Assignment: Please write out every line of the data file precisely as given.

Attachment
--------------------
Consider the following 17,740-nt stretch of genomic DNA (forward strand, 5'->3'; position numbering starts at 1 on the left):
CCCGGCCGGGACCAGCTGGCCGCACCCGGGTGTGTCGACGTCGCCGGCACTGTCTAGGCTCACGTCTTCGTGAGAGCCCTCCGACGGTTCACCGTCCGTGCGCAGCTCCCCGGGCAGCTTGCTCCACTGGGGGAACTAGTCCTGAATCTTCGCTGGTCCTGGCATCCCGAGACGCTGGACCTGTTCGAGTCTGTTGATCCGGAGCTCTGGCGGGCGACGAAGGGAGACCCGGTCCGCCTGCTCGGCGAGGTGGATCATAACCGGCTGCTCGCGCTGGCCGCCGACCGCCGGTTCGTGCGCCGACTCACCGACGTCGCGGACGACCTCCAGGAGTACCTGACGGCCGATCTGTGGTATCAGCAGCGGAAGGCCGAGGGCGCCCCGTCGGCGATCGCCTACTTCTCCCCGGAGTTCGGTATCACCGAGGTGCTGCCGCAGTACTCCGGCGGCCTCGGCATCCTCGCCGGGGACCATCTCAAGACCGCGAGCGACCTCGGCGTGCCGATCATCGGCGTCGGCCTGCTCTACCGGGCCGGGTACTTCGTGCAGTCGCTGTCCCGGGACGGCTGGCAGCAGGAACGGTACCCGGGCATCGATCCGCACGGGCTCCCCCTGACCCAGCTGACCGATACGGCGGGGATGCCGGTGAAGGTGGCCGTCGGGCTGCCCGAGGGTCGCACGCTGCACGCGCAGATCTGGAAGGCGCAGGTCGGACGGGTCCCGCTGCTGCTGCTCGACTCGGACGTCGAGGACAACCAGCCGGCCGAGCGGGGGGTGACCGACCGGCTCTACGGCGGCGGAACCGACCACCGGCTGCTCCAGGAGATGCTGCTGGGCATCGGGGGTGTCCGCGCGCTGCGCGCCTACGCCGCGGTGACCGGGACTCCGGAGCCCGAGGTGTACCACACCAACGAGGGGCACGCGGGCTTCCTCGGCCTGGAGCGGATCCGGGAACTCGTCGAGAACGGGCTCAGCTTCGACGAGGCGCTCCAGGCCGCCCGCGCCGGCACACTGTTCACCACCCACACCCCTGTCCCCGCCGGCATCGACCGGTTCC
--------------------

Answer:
Consider the following 17,740-nt stretch of genomic DNA (forward strand, 5'->3'; position numbering starts at 1 on the left):
CCCGGCCGGGACCAGCTGGCCGCACCCGGGTGTGTCGACGTCGCCGGCACTGTCTAGGCTCACGTCTTCGTGAGAGCCCTCCGACGGTTCACCGTCCGTGCGCAGCTCCCCGGGCAGCTTGCTCCACTGGGGGAACTAGTCCTGAATCTTCGCTGGTCCTGGCATCCCGAGACGCTGGACCTGTTCGAGTCTGTTGATCCGGAGCTCTGGCGGGCGACGAAGGGAGACCCGGTCCGCCTGCTCGGCGAGGTGGATCATAACCGGCTGCTCGCGCTGGCCGCCGACCGCCGGTTCGTGCGCCGACTCACCGACGTCGCGGACGACCTCCAGGAGTACCTGACGGCCGATCTGTGGTATCAGCAGCGGAAGGCCGAGGGCGCCCCGTCGGCGATCGCCTACTTCTCCCCGGAGTTCGGTATCACCGAGGTGCTGCCGCAGTACTCCGGCGGCCTCGGCATCCTCGCCGGGGACCATCTCAAGACCGCGAGCGACCTCGGCGTGCCGATCATCGGCGTCGGCCTGCTCTACCGGGCCGGGTACTTCGTGCAGTCGCTGTCCCGGGACGGCTGGCAGCAGGAACGGTACCCGGGCATCGATCCGCACGGGCTCCCCCTGACCCAGCTGACCGATACGGCGGGGATGCCGGTGAAGGTGGCCGTCGGGCTGCCCGAGGGTCGCACGCTGCACGCGCAGATCTGGAAGGCGCAGGTCGGACGGGTCCCGCTGCTGCTGCTCGACTCGGACGTCGAGGACAACCAGCCGGCCGAGCGGGGGGTGACCGACCGGCTCTACGGCGGCGGAACCGACCACCGGCTGCTCCAGGAGATGCTGCTGGGCATCGGGGGTGTCCGCGCGCTGCGCGCCTACGCCGCGGTGACCGGGACTCCGGAGCCCGAGGTGTACCACACCAACGAGGGGCACGCGGGCTTCCTCGGCCTGGAGCGGATCCGGGAACTCGTCGAGAACGGGCTCAGCTTCGACGAGGCGCTCCAGGCCGCCCGCGCCGGCACACTGTTCACCACCCACACCCCTGTCCCCGCCGGCATCGACCGGTTCC